Seminars usually consist of about 15 students and the seminar leader (a member of the teaching team). Seminars may take various formats, including plenary group discussion, small-group work and student-led presentations.

Politics and International Relations provides opportunities for learning and teaching through the medium of Welsh. Seminar teaching in Welsh is available in modules in each of Years 1, 2 and 3.  Students may elect to write all or some of their assessed work and examinations in Welsh. 

How will I be supported?

As well as having regular feedback from your personal tutor in each course, you will have a reading week each semester for guided study and a chance to catch up on assessed work, reading and revision.

You will have access through the Learning Central website to relevant multimedia material, presentations, lecture handouts, bibliographies, further links, electronic exercises and discussion circles.

The University offers a range of services including the Careers Service, the Counselling Service, the Disability and Dyslexia Service, the Student Support Service, and excellent libraries and resource centres.

Feedback

We’ll provide you with frequent feedback on your work. This comes in a variety of formats including oral feedback during tutorials, personalised feedback on written work, feedback lectures, generic written feedback and feedback on tutorial performance

Coursework will be marked by your module tutor and your tutor will give you written feedback on your work. You will also have a feedback class after each assessment. Students will be given general feedback in relation to examinations following the May/June examination period and you will be able to discuss your overall performance with your personal tutor as part of the monitored student self-assessment scheme.

How will I be assessed?

A range of assessment methods are used, including essays, examinations, presentations, portfolios and creative assignments.

Essays and examinations are used not only for assessment purposes but also as a means of developing your capacities to gather, organise, evaluate and deploy relevant information and ideas from a variety of sources in reasoned arguments. Dedicated essay workshops and individual advice enable you to produce your best work, and written feedback on essays feeds forward into future work, enabling you to develop your strengths and address any weaker areas.

The optional final-year dissertation provides you with the opportunity to investigate a specific topic of interest to you in depth and to acquire detailed knowledge about a particular field of study, to use your initiative in the collection and presentation of material and present a clear, cogent argument and draw appropriate conclusions.

What skills will I practise and develop?

As a result of engaging fully with this course, you will acquire and develop a range of valuable skills, both those which are discipline specific and more generic ‘employability skills’. These will allow you to:

  • grasp complex issues with confidence
  • ask the right questions of complex texts
  • have an imaginative appreciation of different views and options and analyse these critically
  • identify and apply relevant data
  • develop practical research skills
  • propose imaginative solutions of your own that are rooted in evidence
  • communicate clearly, concisely and persuasively in writing and speech
  • work to deadlines and priorities, managing a range of tasks at the same time
  • learn from constructive criticism and incorporate its insights
  • work as part of a team, developing a collaborative approach to problem-solving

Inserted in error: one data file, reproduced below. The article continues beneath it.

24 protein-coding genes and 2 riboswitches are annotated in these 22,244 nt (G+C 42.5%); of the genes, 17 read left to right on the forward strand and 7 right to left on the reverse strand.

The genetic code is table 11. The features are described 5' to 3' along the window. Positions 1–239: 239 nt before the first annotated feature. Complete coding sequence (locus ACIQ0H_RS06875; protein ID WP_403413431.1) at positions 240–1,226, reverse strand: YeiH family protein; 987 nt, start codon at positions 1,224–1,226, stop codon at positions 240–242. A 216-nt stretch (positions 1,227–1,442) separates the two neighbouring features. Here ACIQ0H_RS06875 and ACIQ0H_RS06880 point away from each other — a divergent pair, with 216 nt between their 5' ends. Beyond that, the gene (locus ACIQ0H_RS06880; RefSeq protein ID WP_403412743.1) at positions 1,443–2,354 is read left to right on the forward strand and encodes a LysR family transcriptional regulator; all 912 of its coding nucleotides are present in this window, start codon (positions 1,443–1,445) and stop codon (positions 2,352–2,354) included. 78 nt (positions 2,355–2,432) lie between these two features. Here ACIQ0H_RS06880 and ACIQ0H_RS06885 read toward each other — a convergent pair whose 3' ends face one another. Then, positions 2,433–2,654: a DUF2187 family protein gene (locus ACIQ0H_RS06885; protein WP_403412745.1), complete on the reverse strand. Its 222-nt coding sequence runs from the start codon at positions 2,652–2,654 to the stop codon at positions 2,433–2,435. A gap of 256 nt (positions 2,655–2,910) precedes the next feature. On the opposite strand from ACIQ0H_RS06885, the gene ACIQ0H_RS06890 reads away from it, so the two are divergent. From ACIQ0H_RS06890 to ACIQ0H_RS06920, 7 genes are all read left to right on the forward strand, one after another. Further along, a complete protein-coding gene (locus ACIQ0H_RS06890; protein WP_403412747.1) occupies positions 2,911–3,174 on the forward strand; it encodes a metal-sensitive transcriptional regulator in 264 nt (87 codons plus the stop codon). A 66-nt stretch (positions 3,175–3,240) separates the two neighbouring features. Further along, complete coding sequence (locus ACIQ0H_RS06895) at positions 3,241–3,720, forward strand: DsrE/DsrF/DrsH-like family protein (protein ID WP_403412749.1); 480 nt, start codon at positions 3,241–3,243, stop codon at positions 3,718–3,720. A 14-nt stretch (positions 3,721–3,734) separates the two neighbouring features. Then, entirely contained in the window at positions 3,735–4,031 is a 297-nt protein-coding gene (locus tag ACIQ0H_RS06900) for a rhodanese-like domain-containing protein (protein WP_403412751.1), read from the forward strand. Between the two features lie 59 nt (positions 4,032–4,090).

• use IT programmes and digital media, where appropriate
  • take responsibility for your own learning programme and professional development.

School of Law and Politics

On average over 95% of the School's graduates who were available for work reported they were in employment and/or further study within six months of graduation.

Politics at Cardiff is a respected recruitment pool for a variety of employers within this sector with the Public Service Ombudsman for Wales, the Department for Education, , the UK Border Agency and a range of political parties all recruiting from the last graduating year.

Outside of the political sector, the degree is of interest to employers in both the public and private sectors, with graduates taking up management training opportunities within EY, Enterprise Rent A Car, Zurich Insurance and King Worldwide.

Economics

In 2013/14, 95% of the School's graduates who were available for work reported they were in employment and/or further study within six months of graduation.

Economics is an intellectually stimulating discipline and the skills of Economics graduates are often in demand by employers in both the public and private sector. Some Economics graduates take a period of additional training after completing their degree, a postgraduate course perhaps or a further training course which will allow them to convert to another profession such as accountancy or law. Whatever career you pursue, the skills acquired during your Economics degree (problem solving ability, quantitative techniques, analytical skills etc), will undoubtedly be welcomed by employers.

In addition to the University Careers Service, we have invested in our own, dedicated Careers Centre to help students find internships, job opportunities and access business industry specific advice and guidance.

Jobs

  • Journalist
  • Government officer
  • Manager
  • Publisher
  • Lawyer
  • Banker
  • Accountant
  • Policy researcher
  • Civil servant

UK and EU students 2016/17

EU students entering in 2016/17 will pay the same tuition fee as UK students for the duration of their course. Please be aware that fees may increase annually in line with inflation. No decisions regarding fees and loans for EU students starting in 2017/18 have been made yet. These will be determined as part of the UK's discussions on its membership of the EU and we will provide further details as soon as we can.

Tuition feeDepositNotes
£9,000None

Financial support may be available to individuals who meet certain criteria. For more information visit our Funding and fees section. Please note that these sources of financial support are limited and therefore not everyone who meets the criteria are guaranteed to receive the support.

Students from outside the EU 2016/17

Tuition fees for international students are fixed for the majority of three year undergraduate courses. This means the price you pay in year one will be the same in years two and three. Some courses are exempt, including four and five year programmes. Please check with us for full clarification.

Tuition feeDepositNotes
£14,500None

Will I need any specific equipment to study this course/programme?

Any equipment required will be supplied by the School.

Cardiff Business School has a dedicated Placements Manager offers advice on available work placements, internships, work experience and opportunities to enhance your CV and broaden your horizons.


Key Information Sets (KIS) make it easy for prospective students to compare information about full or part time undergraduate courses, and are available on the Unistats website.